When and how do children experience regret?
Major Research Essay: Psyc241
Student number: 4075274
School: University of Wollongong
Word count: 1506
The experience of regret arguably relies on a multifaceted, counterfactual analysis of two previously possible outcomes. An important question to consider is at what age these counterfactual emotions develop, and what enables these responses to occur. Previous research proposes that regret emerges at around 4 years old, marginally earlier than more recent studies conducted by Guttentag and Ferrell, who suggest that the experience of regret occurs relatively late in child development. The results of these studies argue that understanding, rather than simply experiencing counterfactual emotions relies heavily on a child's ability to simultaneously conceive alternate realities, and that a recognition of differing outcomes is a necessary, rather than sufficient component of the development of regret. These findings accumulate and extend previous research, and demonstrate that the development of counterfactual thinking in children is positively correlated with a complex cognitive processing of two alternate realities.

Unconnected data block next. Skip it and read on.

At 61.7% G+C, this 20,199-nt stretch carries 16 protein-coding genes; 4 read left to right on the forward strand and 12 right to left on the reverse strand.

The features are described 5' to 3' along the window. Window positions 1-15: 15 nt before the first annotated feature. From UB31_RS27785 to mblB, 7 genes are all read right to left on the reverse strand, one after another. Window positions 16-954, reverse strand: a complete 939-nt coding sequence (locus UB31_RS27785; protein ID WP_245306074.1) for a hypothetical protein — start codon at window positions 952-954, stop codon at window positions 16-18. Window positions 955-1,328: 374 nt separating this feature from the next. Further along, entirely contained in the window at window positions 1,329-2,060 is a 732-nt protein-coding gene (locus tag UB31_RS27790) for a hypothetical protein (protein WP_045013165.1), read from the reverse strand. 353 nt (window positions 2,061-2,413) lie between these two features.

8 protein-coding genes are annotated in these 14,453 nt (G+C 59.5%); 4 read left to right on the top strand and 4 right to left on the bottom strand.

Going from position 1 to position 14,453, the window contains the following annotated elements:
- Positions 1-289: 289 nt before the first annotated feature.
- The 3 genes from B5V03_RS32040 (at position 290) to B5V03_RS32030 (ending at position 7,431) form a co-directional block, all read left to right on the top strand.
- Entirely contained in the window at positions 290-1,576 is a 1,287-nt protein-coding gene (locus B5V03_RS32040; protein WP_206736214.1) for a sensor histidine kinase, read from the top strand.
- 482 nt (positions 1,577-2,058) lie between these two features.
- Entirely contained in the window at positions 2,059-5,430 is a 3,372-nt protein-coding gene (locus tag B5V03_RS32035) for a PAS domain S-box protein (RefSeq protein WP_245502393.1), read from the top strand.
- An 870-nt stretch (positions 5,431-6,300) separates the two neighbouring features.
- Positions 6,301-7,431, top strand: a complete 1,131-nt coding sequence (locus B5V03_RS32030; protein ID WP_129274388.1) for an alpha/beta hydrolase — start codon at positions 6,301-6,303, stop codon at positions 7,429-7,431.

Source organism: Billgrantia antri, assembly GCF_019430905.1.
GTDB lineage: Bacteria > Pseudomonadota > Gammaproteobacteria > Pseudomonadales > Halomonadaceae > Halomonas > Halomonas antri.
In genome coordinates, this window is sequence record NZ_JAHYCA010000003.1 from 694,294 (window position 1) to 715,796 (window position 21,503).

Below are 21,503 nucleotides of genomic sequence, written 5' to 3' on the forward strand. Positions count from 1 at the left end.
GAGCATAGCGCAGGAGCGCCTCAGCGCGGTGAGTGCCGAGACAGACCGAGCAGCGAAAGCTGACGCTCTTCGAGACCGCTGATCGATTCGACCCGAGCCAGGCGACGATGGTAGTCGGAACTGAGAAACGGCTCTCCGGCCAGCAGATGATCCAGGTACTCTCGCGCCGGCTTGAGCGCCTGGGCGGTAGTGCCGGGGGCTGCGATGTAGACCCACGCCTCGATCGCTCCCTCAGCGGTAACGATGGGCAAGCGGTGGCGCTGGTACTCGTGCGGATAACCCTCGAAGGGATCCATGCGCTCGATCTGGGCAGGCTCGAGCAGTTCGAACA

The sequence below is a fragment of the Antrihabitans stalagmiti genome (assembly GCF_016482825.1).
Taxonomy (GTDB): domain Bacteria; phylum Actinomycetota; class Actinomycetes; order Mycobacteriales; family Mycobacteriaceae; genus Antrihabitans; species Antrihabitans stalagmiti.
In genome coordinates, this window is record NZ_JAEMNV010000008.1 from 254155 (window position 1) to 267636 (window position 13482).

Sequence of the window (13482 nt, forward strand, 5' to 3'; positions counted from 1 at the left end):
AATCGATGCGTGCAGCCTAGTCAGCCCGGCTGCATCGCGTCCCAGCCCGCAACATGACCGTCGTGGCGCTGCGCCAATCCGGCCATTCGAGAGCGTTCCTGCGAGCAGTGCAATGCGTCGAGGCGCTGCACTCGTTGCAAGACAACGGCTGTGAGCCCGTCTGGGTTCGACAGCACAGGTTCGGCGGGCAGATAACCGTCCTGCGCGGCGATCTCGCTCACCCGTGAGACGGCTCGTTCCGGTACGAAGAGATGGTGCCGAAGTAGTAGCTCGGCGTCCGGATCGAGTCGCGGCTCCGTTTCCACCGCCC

The experience of regret and relief are counterfactual emotions based on a comparison of reality with a better, alternative situation. Counterfactual emotions are considered to perform important emotional regulatory functions, and require additional complex cognitive processing than more basic emotions such as anger, fear or happiness. They require us to consider 'dual possibilities' (Byrne, 2002) in which both outcomes were possible at some point in the past. The ability to experience emotions such as regret is believed to play an important role in decision-making following the emergence into adulthood. Significant differences however, exist between when children are thought to first experience regret. It is arguable that children's understanding of regret develops relatively late due to the complex nature of not only comprehending counterfactual thinking (Guttentag and Ferrell, 2004), which requires an identification and...